I sauteed my onion, celery and fresh cranberries in a little bit of oil and then mixed up the egg mixture. I threw in some cooked quinoa and my toasted bread cubes and then put it in the oven to bake. I liked this recipe better, but I think it is because it had more of the traditional "stuffing" texture that I am used to. I really didn't follow the recipe that closely though. I kind of did my own thing.

I really like how both of these recipes incorporate butternut squash into the stuffings/dressings. I am all about having more nutrition and vegetables at Thanksgiving, so however I can get them in, I will try it. Do you have a favorite stuffing/dressing?

Recipe for Savory Butternut Squash Dressing

Recipe for Butternut Squash and Cheese Panade

Thursday, November 19, 2009

2 Thanksgiving Salads- Pear & Arugula Salad and Priscilla's Persimmon and Pomegranate Salad

Here are 2 more recipes that would make a great addition to your Thanksgiving Day Menu. Both of these salad recipes were featured in the November issue of Better Homes and Gardens Magazine.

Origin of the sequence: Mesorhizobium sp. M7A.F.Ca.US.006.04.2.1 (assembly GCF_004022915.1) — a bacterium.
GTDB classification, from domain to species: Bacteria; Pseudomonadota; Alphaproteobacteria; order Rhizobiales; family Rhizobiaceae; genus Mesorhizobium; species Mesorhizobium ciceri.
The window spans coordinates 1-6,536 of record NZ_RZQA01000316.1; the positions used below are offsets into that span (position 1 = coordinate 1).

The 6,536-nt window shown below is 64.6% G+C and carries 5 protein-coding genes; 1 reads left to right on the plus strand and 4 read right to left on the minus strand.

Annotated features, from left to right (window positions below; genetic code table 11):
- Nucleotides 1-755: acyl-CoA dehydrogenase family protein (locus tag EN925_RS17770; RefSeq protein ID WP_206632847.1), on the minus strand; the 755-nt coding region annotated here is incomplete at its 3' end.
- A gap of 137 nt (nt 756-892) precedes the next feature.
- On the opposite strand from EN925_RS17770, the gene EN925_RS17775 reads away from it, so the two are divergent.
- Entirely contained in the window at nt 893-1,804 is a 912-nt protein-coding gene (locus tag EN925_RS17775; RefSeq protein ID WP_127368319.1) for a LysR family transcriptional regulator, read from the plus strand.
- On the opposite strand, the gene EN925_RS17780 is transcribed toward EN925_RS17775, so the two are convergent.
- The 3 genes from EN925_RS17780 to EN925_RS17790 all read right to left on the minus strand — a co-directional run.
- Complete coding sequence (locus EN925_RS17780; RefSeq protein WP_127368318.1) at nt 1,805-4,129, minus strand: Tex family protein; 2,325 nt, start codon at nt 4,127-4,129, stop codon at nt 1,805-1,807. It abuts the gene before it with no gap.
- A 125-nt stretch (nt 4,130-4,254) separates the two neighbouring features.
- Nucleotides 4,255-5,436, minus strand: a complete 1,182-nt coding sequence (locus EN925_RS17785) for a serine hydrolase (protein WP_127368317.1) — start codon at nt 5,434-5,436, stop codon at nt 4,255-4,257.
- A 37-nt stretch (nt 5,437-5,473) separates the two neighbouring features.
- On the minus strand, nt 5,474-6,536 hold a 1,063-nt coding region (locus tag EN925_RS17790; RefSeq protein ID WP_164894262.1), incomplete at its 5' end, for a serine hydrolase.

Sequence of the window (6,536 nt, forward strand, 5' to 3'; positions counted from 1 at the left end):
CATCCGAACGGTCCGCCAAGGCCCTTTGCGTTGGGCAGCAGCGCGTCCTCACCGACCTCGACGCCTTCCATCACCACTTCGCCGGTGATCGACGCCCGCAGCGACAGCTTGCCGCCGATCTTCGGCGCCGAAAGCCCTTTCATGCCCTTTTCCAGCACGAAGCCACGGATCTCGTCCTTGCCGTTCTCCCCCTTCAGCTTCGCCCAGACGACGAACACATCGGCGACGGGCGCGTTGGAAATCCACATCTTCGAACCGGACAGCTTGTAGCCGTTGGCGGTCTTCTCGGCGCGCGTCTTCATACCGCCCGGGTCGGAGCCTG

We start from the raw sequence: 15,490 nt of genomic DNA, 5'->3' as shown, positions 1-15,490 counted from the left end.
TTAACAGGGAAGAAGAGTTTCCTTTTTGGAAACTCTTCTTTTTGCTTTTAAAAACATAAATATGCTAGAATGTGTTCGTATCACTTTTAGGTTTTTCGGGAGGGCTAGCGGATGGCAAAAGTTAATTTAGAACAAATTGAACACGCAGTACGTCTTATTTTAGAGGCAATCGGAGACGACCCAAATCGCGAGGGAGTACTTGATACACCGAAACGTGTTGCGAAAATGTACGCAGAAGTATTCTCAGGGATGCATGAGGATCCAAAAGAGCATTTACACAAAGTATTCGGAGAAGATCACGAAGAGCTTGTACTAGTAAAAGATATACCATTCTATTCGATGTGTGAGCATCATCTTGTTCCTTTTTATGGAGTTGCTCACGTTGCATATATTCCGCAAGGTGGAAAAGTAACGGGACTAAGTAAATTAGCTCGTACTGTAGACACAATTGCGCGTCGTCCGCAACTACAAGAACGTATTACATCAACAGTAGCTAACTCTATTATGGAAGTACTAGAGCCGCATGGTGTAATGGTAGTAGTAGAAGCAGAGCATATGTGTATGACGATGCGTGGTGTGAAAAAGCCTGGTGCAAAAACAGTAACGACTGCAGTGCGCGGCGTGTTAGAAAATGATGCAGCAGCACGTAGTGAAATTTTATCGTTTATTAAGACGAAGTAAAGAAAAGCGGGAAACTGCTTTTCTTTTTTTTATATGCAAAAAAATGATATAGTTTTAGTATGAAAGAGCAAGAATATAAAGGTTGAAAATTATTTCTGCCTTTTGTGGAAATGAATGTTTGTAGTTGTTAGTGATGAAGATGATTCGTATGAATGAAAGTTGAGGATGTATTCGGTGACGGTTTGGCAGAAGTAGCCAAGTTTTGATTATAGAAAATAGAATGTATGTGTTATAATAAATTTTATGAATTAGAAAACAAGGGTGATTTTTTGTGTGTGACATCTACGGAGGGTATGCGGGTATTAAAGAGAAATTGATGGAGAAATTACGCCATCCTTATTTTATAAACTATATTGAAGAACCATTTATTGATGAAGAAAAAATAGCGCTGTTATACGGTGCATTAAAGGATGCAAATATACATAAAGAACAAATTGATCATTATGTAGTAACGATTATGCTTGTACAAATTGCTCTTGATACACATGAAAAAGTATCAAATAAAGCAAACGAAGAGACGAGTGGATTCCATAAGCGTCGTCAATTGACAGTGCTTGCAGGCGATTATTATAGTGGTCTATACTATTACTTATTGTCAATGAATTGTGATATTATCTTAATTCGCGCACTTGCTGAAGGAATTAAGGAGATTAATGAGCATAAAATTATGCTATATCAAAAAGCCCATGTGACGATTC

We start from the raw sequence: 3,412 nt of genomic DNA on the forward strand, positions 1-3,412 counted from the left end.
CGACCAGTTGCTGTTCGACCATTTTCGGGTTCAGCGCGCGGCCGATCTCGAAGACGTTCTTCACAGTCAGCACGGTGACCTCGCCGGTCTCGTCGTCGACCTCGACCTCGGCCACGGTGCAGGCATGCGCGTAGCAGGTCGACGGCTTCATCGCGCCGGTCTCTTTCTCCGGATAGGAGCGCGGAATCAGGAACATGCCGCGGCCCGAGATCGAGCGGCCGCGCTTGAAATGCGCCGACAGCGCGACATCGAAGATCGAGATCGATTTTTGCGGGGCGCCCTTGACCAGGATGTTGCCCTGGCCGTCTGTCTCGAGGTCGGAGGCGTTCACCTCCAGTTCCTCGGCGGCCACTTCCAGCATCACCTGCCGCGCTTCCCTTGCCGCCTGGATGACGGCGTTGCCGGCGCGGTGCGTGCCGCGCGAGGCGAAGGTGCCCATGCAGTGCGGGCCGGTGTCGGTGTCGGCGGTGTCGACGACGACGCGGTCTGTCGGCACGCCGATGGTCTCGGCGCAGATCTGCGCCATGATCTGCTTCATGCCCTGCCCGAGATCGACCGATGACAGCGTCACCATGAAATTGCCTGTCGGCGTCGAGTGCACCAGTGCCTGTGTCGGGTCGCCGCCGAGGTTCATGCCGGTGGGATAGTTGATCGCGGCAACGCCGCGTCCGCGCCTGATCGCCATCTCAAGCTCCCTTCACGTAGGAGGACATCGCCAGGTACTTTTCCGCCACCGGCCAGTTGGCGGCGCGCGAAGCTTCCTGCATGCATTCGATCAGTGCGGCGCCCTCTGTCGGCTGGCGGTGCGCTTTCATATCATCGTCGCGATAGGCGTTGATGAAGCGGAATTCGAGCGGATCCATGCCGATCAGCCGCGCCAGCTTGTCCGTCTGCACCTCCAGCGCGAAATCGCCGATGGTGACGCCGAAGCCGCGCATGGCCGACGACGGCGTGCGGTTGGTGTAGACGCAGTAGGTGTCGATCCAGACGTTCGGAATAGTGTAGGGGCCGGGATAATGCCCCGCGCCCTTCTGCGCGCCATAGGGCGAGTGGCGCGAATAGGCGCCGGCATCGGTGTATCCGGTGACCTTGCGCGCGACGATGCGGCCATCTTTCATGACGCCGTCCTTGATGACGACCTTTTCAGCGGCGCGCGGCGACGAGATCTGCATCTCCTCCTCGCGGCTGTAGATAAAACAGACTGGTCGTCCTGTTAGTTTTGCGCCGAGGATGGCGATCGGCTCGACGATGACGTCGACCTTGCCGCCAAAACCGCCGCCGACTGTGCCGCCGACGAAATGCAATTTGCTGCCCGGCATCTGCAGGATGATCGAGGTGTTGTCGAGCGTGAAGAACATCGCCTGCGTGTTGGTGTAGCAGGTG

I decided to make the Pear and Arugula Salad because I love arugula and thought the flavors would be great together. Arugula has a nice peppery bite to it, which I absolutely love. The red pear, sunflower seeds, parmesan cheese and delicious, light lemon dressing really made this a refreshing salad. Sometimes the traditional Thanksgiving dishes are so heavy, that I think a nice, light salad would really brighten up the table and add some much needed green to the menu.

The Persimmon and Pomegranate Salad was just too interesting to pass up. I have noticed persimmons the past couple times I have gone to the grocery store, but until I saw this recipe, I really had no idea what to do with one. My kids love pomegranates, so we have been munching on the arils quite a bit already this fall, and the ones at the grocery store right now are beautiful-so large and bright red.
I forgot to pick up pine nuts, so I just subbed in roasted pepitas (pumpkin seeds). This salad has a nice kick from the jalapeno and the lime juice really brings all the flavors together.
Persimmons are really tasty and so beautiful when you slice them. Be brave and try this salad, you might really love it!

Recipe for Pear and Arugula Salad

Recipe for Priscilla's Persimmon and Pomegranate Salad